You are here:

Flooring and Carpeting/flooring; moisture/efflorescense


We live in Houston, Texas.  Our home was built in 1975.  Slab on grade.  Carpeting is installed throughout the house except for the kitchen and baths (ceramic tile) and entry way (which is terrazzo).  We have had a continual problem with moisture forming on the bottom of any flat object laid on the carpet.  After pulling the carpet up in several places, massive efflorescence can be seen, sometimes creating mounds up to 1/4" high.  If this powder is cleaned up, in a couple of days we observe crystalline "angel hair" structures that can be an inch high.  The ceramic tile has been down for about 15 years.  It only shows a little white powder through the grout in two or three places.  The majority of the tiles are stuck down good.  None of them have popped up, but several of them make a hollow sound when tapped.  Don't know if that is just the installation or whether the moisture coming up has loosened them.  We have corrected a drainage problem by re-grading the yard.  We would like to install porcelain tile throughout the house now.  Do you think we have a reasonable chance of success?  Any advise you can give would be greatly appreciated.


Thank you for your question Inez,

    Well it sounds like you have the "mother of all" moisture intrusions. Houston being a significantly humid zone as well there on the Gulf. I simply have never encountered such a large mineral transfer as you are describing to me and your slab. Addressing the grade of the home is an important first step and an additional second step would be to now control the rain that frequently falls in your area as well. Directing as much of the cascading water from the roof by way of rain gutters is also a necessary process with long downspout that deposit the water at least 6 feet from the foundation. But...just because you have perhaps dealt with the primary suspect in your moisture equation doesn't mean at all that the problem stops right away. Soil that is covered by a cement slab could easily take months to begin to dry out as the area has been suffering from the problem for likely years so it will take time for the process to begin to fade and lose power even if what supplied the process has been taken care of. Do you know that there are "de-humidifiers" that can be employed in spaces where excessive humidity is present? Not only does the ground need to dry out but your slab itself is going to have to evaporate out first before the ground can begin to follow. This could take a long time to accomplish so I would allow some time for the moisture to diminish. Now that we are heading into the season where moisture is most prevalent and is added to by having the AC on even if condensation of the AC unit is directed outside (you may want to be sure that this pipe is also not continuing to contribute to your moisture issue and virtually none of the systems handle the water that is generated by the AC very well. This can be a significant amount of water that is not directed very far if at all from the house. Now the hollow tile could have been affected by excessive moisture but I would say not likely, tile is installed in pools all the time and is rarely affected by the presence of water as a general rule. So I would lean more to a settlement issue or just the expansion/contraction process that is constantly going on all year long. Sometimes the bond of the old adhesive just gives way and lets go for any number of reasons that may simply be unknown. So...installing Porcelain tile. I would give your conditions some more time to evolve and return to a more balanced condition. I would guess that the carpet that is currently in place is probably due for a change out as well based on what you have described to me. Of course a cement slab can be encapsulated by employing a paint/sealer or if a tile is desired as in your case there is a product called "Red Guard" that can fill the cement cells and create a surface whereupon a tile can be installed, once you have the current moisture issues under control. Ok Inez I hope this helps you with your unusual problem, feel free to return anytime...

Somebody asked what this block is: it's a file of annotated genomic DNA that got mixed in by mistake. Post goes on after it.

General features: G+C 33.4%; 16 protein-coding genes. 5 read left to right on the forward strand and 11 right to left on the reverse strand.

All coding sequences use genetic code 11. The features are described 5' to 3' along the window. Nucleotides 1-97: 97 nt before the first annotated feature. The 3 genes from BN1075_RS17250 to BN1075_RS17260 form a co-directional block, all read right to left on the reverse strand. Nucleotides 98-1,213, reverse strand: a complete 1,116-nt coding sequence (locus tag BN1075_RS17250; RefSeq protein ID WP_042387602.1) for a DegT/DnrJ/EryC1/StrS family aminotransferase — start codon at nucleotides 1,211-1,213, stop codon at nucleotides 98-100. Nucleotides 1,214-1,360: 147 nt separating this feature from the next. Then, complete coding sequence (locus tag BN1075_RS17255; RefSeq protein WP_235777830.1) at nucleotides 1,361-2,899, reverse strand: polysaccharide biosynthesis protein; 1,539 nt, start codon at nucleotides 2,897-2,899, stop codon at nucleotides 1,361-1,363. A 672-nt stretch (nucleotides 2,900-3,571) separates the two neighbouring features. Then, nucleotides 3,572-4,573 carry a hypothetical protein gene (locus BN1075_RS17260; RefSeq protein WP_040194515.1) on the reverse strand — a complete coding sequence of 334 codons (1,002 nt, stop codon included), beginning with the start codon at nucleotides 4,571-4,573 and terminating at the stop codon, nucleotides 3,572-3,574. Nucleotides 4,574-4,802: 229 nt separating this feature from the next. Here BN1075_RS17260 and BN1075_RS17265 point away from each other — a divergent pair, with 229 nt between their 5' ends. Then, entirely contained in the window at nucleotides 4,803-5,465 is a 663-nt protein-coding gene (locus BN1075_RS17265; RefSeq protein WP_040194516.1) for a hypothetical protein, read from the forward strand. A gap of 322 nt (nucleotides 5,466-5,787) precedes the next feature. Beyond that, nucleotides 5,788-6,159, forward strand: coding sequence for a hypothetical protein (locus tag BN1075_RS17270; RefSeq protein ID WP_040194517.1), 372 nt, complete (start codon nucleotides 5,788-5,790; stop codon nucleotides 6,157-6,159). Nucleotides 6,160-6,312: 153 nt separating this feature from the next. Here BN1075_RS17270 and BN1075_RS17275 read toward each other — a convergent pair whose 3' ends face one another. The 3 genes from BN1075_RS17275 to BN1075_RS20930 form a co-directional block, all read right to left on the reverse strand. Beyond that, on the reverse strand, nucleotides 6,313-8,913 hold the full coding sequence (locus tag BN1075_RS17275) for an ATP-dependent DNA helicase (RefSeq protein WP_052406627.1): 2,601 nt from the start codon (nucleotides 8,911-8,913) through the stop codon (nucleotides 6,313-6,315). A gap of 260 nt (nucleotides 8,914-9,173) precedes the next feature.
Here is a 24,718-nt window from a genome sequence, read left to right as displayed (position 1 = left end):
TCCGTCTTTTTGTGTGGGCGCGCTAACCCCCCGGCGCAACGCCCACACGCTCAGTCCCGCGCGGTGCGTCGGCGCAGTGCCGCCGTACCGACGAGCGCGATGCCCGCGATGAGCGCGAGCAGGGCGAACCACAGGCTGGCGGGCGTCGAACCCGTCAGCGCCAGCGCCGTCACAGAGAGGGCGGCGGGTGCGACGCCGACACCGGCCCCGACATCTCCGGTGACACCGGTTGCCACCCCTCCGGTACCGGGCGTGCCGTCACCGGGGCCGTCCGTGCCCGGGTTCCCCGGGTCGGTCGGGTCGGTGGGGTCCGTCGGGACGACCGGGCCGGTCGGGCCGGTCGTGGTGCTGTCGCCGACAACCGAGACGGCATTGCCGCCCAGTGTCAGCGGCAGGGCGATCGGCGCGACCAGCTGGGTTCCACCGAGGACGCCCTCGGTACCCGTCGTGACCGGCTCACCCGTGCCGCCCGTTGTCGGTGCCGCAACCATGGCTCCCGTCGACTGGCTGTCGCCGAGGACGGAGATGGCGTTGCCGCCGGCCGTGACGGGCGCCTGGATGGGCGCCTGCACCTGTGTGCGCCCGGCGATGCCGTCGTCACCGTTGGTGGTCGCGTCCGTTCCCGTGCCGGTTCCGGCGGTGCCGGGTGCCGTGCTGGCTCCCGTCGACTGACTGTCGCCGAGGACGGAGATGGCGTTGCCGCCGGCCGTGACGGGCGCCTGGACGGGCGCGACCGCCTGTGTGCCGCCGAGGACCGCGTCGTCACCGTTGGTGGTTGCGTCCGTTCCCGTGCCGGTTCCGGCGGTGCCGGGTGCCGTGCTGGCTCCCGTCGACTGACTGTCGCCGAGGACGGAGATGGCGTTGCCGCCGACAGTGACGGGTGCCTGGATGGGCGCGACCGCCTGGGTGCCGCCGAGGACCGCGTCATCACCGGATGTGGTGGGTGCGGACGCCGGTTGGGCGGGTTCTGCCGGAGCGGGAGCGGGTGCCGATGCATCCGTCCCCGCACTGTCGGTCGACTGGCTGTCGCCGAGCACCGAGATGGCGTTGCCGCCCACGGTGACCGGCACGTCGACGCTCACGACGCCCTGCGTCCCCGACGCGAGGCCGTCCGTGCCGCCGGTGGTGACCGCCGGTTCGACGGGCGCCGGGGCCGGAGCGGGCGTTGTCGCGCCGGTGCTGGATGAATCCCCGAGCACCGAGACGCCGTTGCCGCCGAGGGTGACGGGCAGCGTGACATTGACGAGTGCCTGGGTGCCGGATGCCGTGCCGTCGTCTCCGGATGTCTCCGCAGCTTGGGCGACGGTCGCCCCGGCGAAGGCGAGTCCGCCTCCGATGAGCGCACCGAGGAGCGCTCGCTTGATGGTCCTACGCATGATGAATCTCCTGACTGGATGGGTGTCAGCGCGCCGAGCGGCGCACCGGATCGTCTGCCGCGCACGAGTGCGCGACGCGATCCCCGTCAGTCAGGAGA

Perry V.

Flooring and Carpeting

All Answers

Answers by Expert:

Ask Experts


Perry Vellenga


Ceramic Tile/Marble. I can answer questions about floor preparation, tile selection, layout questions, performance of products, expectations of finish, compatabilities, questions about grout and epoxies, evaluating an installer, asking the right questions to check competence...more? 33 years this August 2012/ many years in commercial application from exterior finishes to Mall store fronts/ interior finishes like floor packages in stores inside Malls examples: The Limited, Lerner/NY, Lane Bryants, Bombay Co., Now involved in Residential new construction covering all types of interior finishes and designs.


I worked in an exclusive field of floorcovering called "Tenant Development" which is by invitational bid only, by way of a National bid list. These are large floor packages usually over 3500 sq. ft. of 18" x 18" Marble and Granite and many other types of Marble and sizes. They are specialty stores where the floor package can cost upwards of $50,000 for one store. I have also done "Structure" stores and J. Riggins stores, Lane Bryant,Express and Body Shop stores where wood flooring is used. Presently work for a National Flooring Company in the Residential new construction arena that covers most interior design elements..Granite Slab tops/wood flooring both job finished and prefinished ect..

My response's are published all across the Internet and picked up by multiple Interior Design sites and Industry related web sites where people have questions...

too many most of which don't count...

©2017 All rights reserved.